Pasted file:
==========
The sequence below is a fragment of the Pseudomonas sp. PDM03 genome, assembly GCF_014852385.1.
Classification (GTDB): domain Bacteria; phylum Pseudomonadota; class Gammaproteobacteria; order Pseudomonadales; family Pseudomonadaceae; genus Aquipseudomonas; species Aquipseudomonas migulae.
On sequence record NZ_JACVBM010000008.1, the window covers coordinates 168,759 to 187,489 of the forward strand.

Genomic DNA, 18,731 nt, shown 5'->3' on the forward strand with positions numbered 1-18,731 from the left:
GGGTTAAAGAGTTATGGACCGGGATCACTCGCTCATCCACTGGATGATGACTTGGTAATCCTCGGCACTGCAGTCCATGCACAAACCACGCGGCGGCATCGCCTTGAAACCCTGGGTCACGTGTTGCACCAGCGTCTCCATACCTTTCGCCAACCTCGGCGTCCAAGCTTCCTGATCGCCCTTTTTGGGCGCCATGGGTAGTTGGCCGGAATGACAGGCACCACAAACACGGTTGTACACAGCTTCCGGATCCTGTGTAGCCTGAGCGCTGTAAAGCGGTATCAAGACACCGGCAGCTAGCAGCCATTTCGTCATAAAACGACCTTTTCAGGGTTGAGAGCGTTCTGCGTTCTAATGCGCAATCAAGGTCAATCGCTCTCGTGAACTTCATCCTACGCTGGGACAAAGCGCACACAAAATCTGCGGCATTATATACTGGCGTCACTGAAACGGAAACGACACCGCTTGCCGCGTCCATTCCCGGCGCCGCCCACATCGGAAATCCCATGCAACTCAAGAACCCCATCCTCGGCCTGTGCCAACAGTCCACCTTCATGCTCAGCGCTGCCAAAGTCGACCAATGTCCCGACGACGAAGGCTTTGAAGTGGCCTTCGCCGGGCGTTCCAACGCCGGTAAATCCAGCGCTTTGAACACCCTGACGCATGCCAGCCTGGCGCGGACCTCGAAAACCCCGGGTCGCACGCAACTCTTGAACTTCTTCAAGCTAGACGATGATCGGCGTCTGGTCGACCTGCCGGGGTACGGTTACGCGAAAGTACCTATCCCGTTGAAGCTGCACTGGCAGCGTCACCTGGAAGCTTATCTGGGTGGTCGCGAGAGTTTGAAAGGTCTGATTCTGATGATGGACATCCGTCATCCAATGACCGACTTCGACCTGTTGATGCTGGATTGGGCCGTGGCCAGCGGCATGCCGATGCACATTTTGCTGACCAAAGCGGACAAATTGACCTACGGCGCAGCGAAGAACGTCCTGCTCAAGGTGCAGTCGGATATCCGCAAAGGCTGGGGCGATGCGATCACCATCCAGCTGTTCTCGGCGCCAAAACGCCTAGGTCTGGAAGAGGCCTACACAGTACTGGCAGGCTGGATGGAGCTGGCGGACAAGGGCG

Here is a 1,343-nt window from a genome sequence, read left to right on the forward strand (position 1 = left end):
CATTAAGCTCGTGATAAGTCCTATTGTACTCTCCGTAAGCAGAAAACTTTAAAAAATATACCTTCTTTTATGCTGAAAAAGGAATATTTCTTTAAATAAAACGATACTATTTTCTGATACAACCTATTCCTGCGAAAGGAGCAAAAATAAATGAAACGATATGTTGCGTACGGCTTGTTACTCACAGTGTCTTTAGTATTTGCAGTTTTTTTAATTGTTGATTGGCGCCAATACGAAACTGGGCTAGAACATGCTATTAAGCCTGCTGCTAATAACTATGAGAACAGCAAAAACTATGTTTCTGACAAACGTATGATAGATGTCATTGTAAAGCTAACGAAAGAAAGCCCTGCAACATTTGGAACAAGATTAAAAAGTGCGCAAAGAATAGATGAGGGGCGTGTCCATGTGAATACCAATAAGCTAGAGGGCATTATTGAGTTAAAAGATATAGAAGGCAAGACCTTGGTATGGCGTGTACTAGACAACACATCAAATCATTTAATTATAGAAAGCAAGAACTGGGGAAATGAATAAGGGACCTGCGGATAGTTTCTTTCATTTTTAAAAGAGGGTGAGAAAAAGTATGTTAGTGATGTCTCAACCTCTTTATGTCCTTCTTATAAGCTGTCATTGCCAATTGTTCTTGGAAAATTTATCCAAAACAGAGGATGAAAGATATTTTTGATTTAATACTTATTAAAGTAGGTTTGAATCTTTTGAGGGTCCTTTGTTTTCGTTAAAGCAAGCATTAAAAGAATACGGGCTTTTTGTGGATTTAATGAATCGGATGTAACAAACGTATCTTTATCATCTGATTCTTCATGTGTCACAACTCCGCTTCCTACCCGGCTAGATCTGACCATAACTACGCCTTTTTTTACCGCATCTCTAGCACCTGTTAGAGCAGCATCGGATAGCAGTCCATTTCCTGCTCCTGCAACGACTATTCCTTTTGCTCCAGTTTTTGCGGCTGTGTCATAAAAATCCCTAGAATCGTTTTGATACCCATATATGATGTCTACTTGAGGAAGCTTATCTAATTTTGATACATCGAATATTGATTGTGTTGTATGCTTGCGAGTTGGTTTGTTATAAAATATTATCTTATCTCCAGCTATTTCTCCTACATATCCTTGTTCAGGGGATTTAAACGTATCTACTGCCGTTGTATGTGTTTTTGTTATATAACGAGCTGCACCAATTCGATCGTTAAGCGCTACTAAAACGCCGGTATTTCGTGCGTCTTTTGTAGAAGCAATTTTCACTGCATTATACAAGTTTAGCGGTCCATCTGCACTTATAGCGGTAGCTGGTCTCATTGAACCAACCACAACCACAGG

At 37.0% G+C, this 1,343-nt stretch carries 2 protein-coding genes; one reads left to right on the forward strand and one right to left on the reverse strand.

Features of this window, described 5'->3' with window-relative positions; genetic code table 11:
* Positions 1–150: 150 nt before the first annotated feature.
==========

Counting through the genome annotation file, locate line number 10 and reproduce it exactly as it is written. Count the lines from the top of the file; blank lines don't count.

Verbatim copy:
* Positions 1–150: 150 nt before the first annotated feature.